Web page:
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Although DTC, Clearstream and Euroclear have agreed to the foregoing procedures to facilitate transfers of the Notes among participants of DTC, Clearstream and Euroclear, they are under no obligation to perform or continue to perform such procedures and such procedures may be changed or discontinued at any time.

Certificated Notes

We will issue certificated Notes to each person that DTC identifies as the beneficial owner of the Notes represented by a global note upon surrender by DTC of the global note if:

 

    DTC notifies us that it is no longer willing or able to act as a depositary for such global note or ceases to be a clearing agency registered under the Exchange Act, and we have not appointed a successor depositary within 90 days of that notice or becoming aware that DTC is no longer so registered;

 

    an event of default under the Indenture has occurred and is continuing, and DTC requests the issuance of certificated Notes; or

 

    we determine not to have the Notes represented by a global note.

Neither we nor the Trustee will be liable for any delay by DTC, its nominee or any direct or indirect participant in identifying the beneficial owners of the Notes. We and the Trustee may conclusively rely on, and will be protected in relying on, instructions from DTC or its nominee for all purposes, including with respect to the registration and delivery, and the respective principal amounts, of the certificated Notes to be issued.

 

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DESCRIPTION OF OTHER INDEBTEDNESS

The following table summarizes our credit facilities and lease obligations as of December 31, 2013.

 

     Amount
Outstanding(1)
     Amount
Committed
     Amount
Available
 
     (in millions)      (in millions)      (in millions)  

Credit Facilities

        

Revolving credit facilities(2)(3)(4)

   $ 2,268.8       $ 2,463.3       $ 119.5   

Term loan credit facilities(5)

     972.8         1,739.5         426.7   
  

 

 

    

 

 

    

 

 

 

Total Credit Facilities(4)

     3,241.6         4,202.8         546.2   
  

 

 

    

 

 

    

 

 

 

Lease Facilities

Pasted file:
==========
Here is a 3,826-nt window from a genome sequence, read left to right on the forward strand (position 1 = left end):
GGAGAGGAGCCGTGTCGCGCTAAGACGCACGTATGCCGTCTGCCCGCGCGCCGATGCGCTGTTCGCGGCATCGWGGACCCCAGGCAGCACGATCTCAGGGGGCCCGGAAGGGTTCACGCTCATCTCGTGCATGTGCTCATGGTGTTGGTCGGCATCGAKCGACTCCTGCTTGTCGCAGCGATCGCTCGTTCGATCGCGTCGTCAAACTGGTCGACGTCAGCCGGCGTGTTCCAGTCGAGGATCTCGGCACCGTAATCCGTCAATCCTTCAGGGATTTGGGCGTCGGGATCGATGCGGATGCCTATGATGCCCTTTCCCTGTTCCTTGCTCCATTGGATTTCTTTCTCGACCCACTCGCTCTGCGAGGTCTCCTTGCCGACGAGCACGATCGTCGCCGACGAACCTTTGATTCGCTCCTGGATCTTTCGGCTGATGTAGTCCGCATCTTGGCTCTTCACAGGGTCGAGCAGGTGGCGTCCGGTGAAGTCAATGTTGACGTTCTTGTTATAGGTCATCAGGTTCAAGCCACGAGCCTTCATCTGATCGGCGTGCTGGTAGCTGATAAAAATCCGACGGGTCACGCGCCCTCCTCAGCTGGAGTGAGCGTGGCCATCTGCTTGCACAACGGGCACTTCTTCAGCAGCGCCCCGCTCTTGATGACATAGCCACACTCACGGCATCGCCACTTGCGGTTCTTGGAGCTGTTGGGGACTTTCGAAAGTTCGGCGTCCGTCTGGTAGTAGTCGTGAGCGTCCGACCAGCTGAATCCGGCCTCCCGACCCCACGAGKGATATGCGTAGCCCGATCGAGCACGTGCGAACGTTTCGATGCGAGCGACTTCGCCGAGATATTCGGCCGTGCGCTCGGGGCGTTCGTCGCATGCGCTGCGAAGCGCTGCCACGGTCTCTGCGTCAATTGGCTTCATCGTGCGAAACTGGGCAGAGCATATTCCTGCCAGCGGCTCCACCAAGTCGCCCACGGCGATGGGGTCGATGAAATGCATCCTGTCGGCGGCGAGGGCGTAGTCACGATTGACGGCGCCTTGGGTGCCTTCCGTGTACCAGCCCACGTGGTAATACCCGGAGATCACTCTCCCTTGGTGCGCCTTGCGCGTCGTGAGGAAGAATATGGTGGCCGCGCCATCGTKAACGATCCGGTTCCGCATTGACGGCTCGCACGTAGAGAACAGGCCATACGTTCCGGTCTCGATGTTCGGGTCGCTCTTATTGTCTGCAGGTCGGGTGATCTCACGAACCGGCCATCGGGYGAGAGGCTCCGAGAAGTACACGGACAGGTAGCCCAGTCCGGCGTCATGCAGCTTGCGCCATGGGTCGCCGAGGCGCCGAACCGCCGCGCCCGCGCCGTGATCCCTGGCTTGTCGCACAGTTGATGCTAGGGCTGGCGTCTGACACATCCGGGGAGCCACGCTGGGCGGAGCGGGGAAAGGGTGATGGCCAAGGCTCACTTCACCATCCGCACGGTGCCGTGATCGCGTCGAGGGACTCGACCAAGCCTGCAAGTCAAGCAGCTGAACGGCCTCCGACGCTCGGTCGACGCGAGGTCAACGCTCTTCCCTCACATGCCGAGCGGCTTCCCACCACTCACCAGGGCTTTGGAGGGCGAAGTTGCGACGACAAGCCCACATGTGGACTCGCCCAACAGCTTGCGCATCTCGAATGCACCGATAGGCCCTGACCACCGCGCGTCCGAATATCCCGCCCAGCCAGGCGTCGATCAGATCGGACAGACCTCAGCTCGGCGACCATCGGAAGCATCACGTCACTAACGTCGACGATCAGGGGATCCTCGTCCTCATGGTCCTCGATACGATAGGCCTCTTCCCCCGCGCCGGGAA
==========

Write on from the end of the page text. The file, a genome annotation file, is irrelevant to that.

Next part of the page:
Leases for five 4500 TEU vessels (limited recourse to Seaspan Corporation)

     383.3         383.3         —    

COSCO Faith—13100 TEU vessel (non-recourse to Seaspan Corporation)

     98.4         98.4         —    

COSCO Pride—13100 TEU vessel (non-recourse to Seaspan Corporation)

     129.9         129.9         —    
  

 

 

    

 

 

    

 

 

 

Total Lease Facilities

     611.6         611.6         —    
  

 

 

    

 

 

    

 

 

 

Total Credit and Lease Facilities(6)

   $ 3,853.2       $ 4,814.4       $ 546.2   
  

 

 

    

 

 

    

 

 

 

 

(1) Includes amounts owed by wholly-owned subsidiaries of Seaspan Corporation, which are non-recourse to Seaspan Corporation.
(2) For one of our revolving credit facilities, we have removed one of the two vessels under this facility and are now only able to borrow up to the greater of $75.0 million and 65% of the vessel delivered costs. The amount available does not include this $75.0 million.
(3) Includes a $14.7 million line of credit which was undrawn as at December 31, 2013.
(4) Excludes the effect of an agreement entered into on December 23, 2013 to extend and refinance the Facility. Under the terms of the amended Facility, which became effective on January 31, 2014, the maturity date was extended from May 2015 to May 2019, and the outstanding amount of the Facility was reduced to approximately $433.8 million and now bears interest at market rates. In January 2014, we funded this reduction in principal by drawing $340.0 million under existing credit facilities, one of which is secured by certain vessels that were pledged as collateral under the Facility, and approximately $260.0 million of cash on hand.